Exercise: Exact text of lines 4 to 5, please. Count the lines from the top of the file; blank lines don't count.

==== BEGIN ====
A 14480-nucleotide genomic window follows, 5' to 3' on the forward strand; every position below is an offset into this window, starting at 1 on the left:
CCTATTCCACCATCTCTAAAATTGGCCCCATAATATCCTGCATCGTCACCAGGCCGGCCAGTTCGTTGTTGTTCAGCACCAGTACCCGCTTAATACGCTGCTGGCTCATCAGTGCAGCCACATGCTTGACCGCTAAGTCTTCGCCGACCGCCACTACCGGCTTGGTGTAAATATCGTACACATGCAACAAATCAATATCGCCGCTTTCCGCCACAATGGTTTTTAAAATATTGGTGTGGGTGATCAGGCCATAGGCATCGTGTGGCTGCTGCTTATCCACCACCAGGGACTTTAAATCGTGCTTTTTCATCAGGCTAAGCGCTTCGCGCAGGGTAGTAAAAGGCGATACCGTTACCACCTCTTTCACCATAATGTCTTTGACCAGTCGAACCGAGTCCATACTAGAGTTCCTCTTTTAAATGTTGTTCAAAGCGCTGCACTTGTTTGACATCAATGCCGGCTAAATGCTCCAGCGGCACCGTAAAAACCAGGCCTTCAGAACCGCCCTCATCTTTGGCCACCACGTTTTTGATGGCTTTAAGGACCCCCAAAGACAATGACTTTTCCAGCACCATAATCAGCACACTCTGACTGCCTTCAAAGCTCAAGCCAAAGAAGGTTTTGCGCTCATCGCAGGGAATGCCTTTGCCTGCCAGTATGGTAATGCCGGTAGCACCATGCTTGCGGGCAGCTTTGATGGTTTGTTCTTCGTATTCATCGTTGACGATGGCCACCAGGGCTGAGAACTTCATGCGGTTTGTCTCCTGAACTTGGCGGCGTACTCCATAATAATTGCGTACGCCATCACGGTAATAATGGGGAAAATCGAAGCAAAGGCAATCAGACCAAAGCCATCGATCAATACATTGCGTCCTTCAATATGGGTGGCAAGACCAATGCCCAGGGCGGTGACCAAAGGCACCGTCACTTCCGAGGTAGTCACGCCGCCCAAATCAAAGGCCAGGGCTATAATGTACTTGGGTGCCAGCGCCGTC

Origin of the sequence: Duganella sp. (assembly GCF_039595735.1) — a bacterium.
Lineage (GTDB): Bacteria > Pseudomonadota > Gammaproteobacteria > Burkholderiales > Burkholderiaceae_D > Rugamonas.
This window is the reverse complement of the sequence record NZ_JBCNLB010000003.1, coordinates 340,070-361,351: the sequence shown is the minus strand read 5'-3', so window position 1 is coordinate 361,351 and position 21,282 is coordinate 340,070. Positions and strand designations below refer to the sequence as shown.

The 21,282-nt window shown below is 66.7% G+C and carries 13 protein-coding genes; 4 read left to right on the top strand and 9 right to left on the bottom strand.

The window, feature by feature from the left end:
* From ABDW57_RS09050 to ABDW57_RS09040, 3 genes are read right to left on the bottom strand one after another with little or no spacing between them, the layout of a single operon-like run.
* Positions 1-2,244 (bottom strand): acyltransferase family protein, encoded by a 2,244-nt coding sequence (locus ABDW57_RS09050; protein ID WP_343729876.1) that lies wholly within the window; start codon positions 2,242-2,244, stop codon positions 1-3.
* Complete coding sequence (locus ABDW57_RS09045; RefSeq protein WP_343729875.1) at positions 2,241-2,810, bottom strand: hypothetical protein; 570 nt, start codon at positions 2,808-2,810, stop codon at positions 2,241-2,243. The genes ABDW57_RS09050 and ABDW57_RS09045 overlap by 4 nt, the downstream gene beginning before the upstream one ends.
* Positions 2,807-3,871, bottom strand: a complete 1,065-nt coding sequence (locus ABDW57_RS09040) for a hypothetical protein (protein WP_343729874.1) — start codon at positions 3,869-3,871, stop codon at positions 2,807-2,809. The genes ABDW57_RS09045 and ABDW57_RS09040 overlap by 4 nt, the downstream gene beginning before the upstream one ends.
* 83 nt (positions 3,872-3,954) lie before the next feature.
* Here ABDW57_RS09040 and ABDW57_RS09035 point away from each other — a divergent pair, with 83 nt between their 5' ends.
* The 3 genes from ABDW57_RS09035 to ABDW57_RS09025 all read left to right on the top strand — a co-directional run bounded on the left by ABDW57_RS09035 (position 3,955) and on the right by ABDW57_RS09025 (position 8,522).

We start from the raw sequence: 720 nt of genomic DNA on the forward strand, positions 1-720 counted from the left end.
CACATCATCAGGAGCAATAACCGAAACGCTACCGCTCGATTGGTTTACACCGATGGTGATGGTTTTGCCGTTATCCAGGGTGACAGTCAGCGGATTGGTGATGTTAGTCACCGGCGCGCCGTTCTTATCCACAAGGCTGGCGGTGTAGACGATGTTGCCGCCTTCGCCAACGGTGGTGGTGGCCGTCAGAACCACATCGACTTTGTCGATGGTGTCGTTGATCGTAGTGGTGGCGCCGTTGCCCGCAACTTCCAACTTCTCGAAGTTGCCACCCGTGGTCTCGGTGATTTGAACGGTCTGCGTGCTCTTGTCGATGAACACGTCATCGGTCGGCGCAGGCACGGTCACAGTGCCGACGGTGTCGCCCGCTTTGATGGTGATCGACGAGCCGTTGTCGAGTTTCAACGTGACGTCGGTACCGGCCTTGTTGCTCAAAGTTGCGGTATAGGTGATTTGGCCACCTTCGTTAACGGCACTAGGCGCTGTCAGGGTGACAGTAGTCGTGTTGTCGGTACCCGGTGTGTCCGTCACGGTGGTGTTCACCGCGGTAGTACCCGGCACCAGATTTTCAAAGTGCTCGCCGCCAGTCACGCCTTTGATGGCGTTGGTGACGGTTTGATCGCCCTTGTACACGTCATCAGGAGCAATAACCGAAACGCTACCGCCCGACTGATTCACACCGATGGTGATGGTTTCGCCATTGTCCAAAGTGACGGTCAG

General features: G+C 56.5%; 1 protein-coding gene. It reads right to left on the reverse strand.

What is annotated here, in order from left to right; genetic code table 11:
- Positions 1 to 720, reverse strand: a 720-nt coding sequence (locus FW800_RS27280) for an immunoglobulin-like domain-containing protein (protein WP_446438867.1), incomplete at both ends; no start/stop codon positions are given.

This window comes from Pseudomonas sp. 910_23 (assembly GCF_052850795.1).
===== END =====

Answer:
Lineage (GTDB): Bacteria > Pseudomonadota > Gammaproteobacteria > Burkholderiales > Burkholderiaceae_D > Rugamonas.
This window is the reverse complement of the sequence record NZ_JBCNLB010000003.1, coordinates 340,070-361,351: the sequence shown is the minus strand read 5'-3', so window position 1 is coordinate 361,351 and position 21,282 is coordinate 340,070. Positions and strand designations below refer to the sequence as shown.